Challenges ahead for Hillary Clinton
So Hillary is all poised to enter 1600, Pennsylvania Avenue after her presidential nomination from the Democrats this week. The million-dollar question is how close is she on winning the presidency? The Clinton supporters not only in the US but also elsewhere including India think that it is already in her bag.
In politics one week is said to be long and she has three more months to go. She has several advantages. The first is her name which is known all over not only because of her husband and former US President Bill Clinton but also because of her own hard work as the First Lady, senator, and Obama’s Secretary of State. Secondly, as of now she is ahead of her Republican opponent Donald Trump in the opinion polls.
Thirdly, she has managed to raise a respectable war chest with funds raised from various sources including Wall Street. Fourthly, she is the first woman to break the glass ceiling and reach up to this nomination level. Fifthly, she is experienced and a Washington insider. She has travelled to 112 countries as the top civil servant. Sixthly, Hillary is depending on the fact that 77 percent of the voters are women, coloured people, and adults under 35 and Trump can’t win a majority of any of them. Lastly, there are many who see Trump as an upstart including some from his own Republican party and Hillary is hoping to woo this section.
Despite all these advantages, it is a close race for the White House. The negatives for Clinton are also many. First of all, she is another Clinton and represents a dynasty, which may go against her.
Secondly, she is on a weak wicket as she is bidding for a consecutive third term for the democrats. Only once since 1960 has a two-term president been replaced by a candidate from the same party (1988.) Republican George HW Bush beat Democrat Michael Dukakis to succeed Ronald Reagan. Bush was Reagan’s vice president and some called his election, “Reagan’s third term”. Hillary will have a tough time to show the voters that her regime will not be an “Obama third term”.
Thirdly, she has to win over those Americans who think she is not trustworthy. There are many skeletons in her cupboard and much more may emerge nearer the elections in November. She has decades of political baggage and her people’s skill is much less than President Obama and certainly not equal to her husband Bill Clinton.
Fourthly in a country, which worships youth she is seen as a candidate too old. While Obama won on identity politics Hillary is now pinning her hopes on gender politics, which may or may not work.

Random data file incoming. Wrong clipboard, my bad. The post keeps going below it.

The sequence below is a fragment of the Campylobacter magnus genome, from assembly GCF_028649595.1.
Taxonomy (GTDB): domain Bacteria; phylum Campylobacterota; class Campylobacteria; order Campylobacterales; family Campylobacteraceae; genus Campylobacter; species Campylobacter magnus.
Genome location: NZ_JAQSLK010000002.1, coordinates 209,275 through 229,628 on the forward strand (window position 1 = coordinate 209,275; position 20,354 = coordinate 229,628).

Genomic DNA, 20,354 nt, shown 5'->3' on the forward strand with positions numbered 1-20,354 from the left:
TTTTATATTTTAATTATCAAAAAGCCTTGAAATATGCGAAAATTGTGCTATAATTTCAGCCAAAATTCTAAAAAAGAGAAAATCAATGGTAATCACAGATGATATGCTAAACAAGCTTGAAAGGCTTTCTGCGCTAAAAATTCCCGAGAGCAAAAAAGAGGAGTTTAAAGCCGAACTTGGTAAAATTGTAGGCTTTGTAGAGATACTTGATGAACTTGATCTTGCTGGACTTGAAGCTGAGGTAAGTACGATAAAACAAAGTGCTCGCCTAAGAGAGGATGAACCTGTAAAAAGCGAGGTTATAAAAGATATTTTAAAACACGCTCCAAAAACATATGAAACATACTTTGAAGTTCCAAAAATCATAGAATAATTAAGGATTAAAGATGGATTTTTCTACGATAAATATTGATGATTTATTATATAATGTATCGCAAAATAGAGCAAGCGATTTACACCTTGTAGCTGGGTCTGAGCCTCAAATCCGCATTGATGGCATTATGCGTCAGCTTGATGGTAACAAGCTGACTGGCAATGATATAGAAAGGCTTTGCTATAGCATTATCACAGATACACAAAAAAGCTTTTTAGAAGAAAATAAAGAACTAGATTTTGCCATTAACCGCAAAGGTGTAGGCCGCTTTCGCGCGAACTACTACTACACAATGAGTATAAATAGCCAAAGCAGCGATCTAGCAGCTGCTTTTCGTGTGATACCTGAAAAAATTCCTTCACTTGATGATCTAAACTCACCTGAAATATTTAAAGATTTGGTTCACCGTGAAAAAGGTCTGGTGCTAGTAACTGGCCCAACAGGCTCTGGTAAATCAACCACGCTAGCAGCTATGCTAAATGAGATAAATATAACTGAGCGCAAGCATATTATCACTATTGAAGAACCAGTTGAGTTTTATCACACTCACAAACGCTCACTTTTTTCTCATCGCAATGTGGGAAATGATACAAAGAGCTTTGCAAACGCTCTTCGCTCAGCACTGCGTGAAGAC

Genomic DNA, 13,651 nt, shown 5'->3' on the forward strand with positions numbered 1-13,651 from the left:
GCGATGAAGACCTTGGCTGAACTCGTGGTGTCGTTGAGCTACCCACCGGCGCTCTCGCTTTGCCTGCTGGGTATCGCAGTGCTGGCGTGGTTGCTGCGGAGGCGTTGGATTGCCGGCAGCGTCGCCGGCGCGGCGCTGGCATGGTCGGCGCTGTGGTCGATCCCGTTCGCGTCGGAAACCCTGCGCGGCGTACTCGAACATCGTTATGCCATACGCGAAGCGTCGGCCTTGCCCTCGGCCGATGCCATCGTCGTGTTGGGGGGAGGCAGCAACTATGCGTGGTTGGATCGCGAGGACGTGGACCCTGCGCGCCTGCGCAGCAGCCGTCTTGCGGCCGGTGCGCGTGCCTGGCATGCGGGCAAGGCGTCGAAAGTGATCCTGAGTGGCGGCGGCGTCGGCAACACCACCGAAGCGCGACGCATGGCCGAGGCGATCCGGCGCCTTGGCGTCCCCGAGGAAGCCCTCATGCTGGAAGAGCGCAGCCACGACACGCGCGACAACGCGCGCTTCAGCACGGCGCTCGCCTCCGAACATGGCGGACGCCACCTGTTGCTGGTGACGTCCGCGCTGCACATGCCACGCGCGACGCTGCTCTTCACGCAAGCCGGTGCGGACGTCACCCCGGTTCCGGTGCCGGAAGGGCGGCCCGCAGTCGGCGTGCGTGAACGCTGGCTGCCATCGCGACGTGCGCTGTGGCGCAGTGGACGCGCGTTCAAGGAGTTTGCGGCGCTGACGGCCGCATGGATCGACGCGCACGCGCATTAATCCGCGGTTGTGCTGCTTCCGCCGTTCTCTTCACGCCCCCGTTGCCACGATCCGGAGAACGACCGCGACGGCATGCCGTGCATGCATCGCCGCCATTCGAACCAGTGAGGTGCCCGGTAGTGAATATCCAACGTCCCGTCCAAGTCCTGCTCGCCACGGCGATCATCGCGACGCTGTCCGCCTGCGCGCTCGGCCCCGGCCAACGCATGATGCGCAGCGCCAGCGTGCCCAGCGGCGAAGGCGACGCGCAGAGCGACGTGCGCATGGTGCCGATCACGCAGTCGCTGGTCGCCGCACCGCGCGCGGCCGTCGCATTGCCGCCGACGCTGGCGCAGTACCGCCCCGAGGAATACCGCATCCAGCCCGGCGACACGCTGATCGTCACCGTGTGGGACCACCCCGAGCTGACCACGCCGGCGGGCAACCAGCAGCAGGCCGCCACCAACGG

Fifthly, what is her vision? It cannot be more of the same. Will she be able to convince the electorate that she is capable of solving the problems of financial downtime, refugees rehabilitation issues, North Korea’s activities to do the nuclear tests, South China Sea conflict, and Gulf war with ISIS mission to destruct the world?
Sixthly, Hillary is seen as part of the establishment while Trump is wooing the voters as an anti-establishment man. He projects himself as the champion of the voters and his populist utterances espousing nativist values like us versus them, tradition versus foreignness etc. may appeal to the voters. He chose his giant Fifth Avenue Trump tower as the headquarters of “Make America Great Again” while Hillary has chosen “I am with her” theme.
These 2016 American presidential elections are indeed different from others because it is fought between two not very popular candidates.
Although Trump is a newcomer to politics he is riding a national mood, has caught the imagination of the people by touching a chord and talking about things like job and immigration, which they want to hear. He wants the Americans to look inward. Hillary may bank on his misstep as he has alienated women, Hispanics, Muslims, African Americans, and Native Americans already.
With an expected low voter turnout, Hillary simply cannot expect to win the polls by just making it a referendum on Trump. Therefore the presidency is hers for her to lose if she does not handle herself well between now and the polling date.
(The author is a political analyst. Views expressed are strictly personal.)